After a successful Indiegogo campaign, funded at 104%, The Empowerment Bag is now on the market selling fashionable and functional bags that empower women at-risk of sexual exploitation in West Bengal, India.
The brand works with a collective of women they were connected to through Common Objective. They provide sewing training, literacy skills, and of course, employment with fair wages, with a goal of helping their women become financially independent.
“I’m 38-years old and have one teenage son in secondary school. This job trained me in sewing and taught me to read and write. I remember signing my name to collect my first salary. I’ll never forget that day in my life.” – Rima – Employee at The Empowerment Bag
Their duffle, messenger and satchel-style bags are not only socially responsible but also environmentally friendly! Each bag is made from GOTS (Global Organic Textile Standard) certified cotton and is Fair Trade Guaranteed by WFTO (World Fair Trade Organization). Although young, the brand is already looking at other eco-friendly materials to use for future designs, such as jute, a vegetable fiber which they use to make their satchel bags.
Founder, Vaishali Umrikar, talks about her journey creating The Empowerment Bag starting from a passion to fight sex trafficking from her high school days. Although not a designer, she talks about how the experience has been an exciting challenge as she learns to incorporate creativity into her strategic and innovative idea.
See below for a Q & A with the founder of The Empowerment Bag, Vaishali Umrikar.
Who were the masterminds behind the design of the bags?
I certainly don’t have a design background, so honestly, this part has been an exciting challenge! I worked alongside my manufacturer to design the bags.
I think the most important thing as an entrepreneur is to have a clear, detailed vision.
If you have this and can communicate it well, then people with other skills sets will help you along the way. A designer at my manufacturing facility helped me with the final artwork for the bags. I am currently working on new product designs for 2019; as I learn more about the design process, I can do a better job and make even more stylish bags!
Tell us about you! What inspired you to work in combatting sex trafficking?
In high school, I serendipitously picked up a book entitled The Natashas: Inside the New Global Sex Trade. I think something about the cover called me to it. Also, I was studying Russian at the time, and my Russian nickname was Natasha. The book ended up being about the trafficking of Russian women from Eastern Europe to the West. It was the first time I heard about sex trafficking, and I couldn’t believe what I was learning!
“I remember sobbing my way through the book. Reading about the exploitation of innocent young girls and women who were tricked into sexual slavery left me angry, upset, and appalled.”
I found it all so jarring and atrocious that I knew I had to do something to stop the injustice. At that moment, I knew I had to make fighting sex trafficking my purpose in life.
Why West Bengal, India?
When I initially formulated the idea for The Empowerment Bag, I was just looking for an ethical manufacturer that matched our mission…it didn’t matter as much where in the world they were located. When I started researching suppliers and found my current partner facility, I loved the program and facility they’d created. They train and employ over 200 women to make apparel and accessories. The women are provided an alternative to the sex trade through sewing skills, literacy training, and fair wage employment. And they happened to work out of West Bengal, India!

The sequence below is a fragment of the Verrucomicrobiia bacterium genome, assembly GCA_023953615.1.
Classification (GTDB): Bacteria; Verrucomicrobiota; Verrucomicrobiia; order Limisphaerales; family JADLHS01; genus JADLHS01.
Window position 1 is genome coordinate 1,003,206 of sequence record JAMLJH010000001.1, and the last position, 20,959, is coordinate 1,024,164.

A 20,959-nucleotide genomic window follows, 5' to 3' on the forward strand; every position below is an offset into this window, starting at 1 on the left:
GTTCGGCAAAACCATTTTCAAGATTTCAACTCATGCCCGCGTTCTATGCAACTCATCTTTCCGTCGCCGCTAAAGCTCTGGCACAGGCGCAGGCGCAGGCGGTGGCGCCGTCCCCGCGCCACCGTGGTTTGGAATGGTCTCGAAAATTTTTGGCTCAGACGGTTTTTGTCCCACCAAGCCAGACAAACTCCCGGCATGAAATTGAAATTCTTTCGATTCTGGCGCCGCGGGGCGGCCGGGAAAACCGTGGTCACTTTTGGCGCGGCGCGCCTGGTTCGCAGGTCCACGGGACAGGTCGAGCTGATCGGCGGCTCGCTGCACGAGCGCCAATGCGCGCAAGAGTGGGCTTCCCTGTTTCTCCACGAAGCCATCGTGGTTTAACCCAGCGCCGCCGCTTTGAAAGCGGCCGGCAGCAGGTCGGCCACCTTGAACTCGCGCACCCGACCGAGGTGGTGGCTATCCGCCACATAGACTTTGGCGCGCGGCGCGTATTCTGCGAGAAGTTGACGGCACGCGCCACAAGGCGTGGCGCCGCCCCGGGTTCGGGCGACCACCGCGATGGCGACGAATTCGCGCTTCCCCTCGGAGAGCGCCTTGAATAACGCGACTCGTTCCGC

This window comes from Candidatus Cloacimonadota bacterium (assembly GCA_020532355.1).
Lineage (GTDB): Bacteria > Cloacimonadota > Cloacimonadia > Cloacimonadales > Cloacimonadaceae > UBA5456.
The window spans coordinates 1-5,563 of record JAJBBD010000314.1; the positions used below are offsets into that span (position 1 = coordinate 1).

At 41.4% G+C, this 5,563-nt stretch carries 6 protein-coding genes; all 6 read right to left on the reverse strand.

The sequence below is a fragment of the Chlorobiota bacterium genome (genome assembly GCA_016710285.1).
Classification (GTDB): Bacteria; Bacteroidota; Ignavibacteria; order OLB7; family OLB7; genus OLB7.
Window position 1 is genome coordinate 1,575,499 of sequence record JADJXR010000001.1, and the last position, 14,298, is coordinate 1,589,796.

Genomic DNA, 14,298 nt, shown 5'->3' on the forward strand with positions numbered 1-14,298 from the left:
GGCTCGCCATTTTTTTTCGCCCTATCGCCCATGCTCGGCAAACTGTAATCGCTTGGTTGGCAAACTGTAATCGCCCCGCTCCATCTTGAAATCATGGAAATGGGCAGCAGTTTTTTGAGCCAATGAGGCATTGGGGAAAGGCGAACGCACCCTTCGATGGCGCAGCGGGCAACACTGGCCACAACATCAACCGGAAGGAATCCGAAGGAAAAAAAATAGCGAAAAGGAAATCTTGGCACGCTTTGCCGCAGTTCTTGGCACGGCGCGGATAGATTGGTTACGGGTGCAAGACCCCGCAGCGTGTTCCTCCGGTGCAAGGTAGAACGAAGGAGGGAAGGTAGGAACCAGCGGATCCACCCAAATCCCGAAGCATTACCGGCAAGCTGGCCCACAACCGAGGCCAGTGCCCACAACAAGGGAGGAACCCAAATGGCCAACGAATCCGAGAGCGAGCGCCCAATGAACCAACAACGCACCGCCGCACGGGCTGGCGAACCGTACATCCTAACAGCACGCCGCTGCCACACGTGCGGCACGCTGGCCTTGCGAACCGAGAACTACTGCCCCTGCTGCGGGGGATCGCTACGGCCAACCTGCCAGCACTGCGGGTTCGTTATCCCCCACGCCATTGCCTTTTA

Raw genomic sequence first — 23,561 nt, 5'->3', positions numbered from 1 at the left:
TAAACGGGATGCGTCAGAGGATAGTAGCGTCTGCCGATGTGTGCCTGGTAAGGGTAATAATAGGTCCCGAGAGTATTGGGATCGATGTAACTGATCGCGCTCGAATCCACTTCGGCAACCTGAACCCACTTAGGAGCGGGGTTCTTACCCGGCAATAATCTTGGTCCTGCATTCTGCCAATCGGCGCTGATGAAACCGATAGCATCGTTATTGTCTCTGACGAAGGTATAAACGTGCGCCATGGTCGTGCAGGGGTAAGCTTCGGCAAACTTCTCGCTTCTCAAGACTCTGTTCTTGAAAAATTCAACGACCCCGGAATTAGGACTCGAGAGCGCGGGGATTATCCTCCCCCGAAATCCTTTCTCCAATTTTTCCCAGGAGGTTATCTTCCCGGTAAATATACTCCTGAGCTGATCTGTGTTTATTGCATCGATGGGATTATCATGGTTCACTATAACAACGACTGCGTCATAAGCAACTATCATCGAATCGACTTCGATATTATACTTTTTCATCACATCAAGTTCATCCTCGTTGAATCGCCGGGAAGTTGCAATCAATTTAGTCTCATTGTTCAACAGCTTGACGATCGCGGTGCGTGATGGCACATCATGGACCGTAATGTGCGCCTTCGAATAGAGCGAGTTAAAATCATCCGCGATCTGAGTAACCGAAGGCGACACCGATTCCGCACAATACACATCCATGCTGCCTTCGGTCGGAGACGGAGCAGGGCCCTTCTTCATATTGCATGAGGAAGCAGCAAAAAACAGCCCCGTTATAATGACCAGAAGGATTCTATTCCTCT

I was born in India and still visit my homeland because most of my family still lives there. There is still a lot of gender inequality in India, and the trafficking and exploitation of young women is a big problem. We may expand to working with facilities in other parts of the world that fit our vision.
Who conducts your workshops teaching these at-risk women how to sew and read?
My partner facility in India has staff that teach the women how to sew. The women are given thorough training to learn the skills. After the women learn how to sew bags, they move on to complicated projects like apparel. It’s a huge time investment. Staff, volunteers, and partners assist with teaching the women how to read and write. My manufacturer has a non-profit partner called Tamar which helps provide budgeting skills, health education, and after-school programs to the women and their children.
What does sex trafficking look like in India today and how are NGOs and the government working to end sexual exploitation?
Estimates suggest millions of women and children are victims of sex trafficking in India. The 2018 Trafficking in Persons Report regarded India as a Tier 2 country. This means India doesn’t fully meet the minimum standards for the elimination of trafficking, but it’s making significant efforts to combat the issue.
The government identified 3 times as many victims as previously in 2018 and increased its budget for shelter programs for survivors of trafficking. India’s border guard force on the India-Nepal border is running various awareness activities about trafficking for students and border communities. However, overall victim protection is lackluster.
Victims are often the ones still arrested rather than the true perpetrators. The number of investigations, prosecutions, and convictions by the government are very low relative to the number of trafficking cases. The government also has a long history of not investigating allegations against officials complicit in trafficking.
There are several wonderful NGOs in India working to prevent trafficking as well as to provide resources to survivors of sexual exploitation. A few such organizations are Prerana, Prajwala, Apne Aap, and of course New Light.
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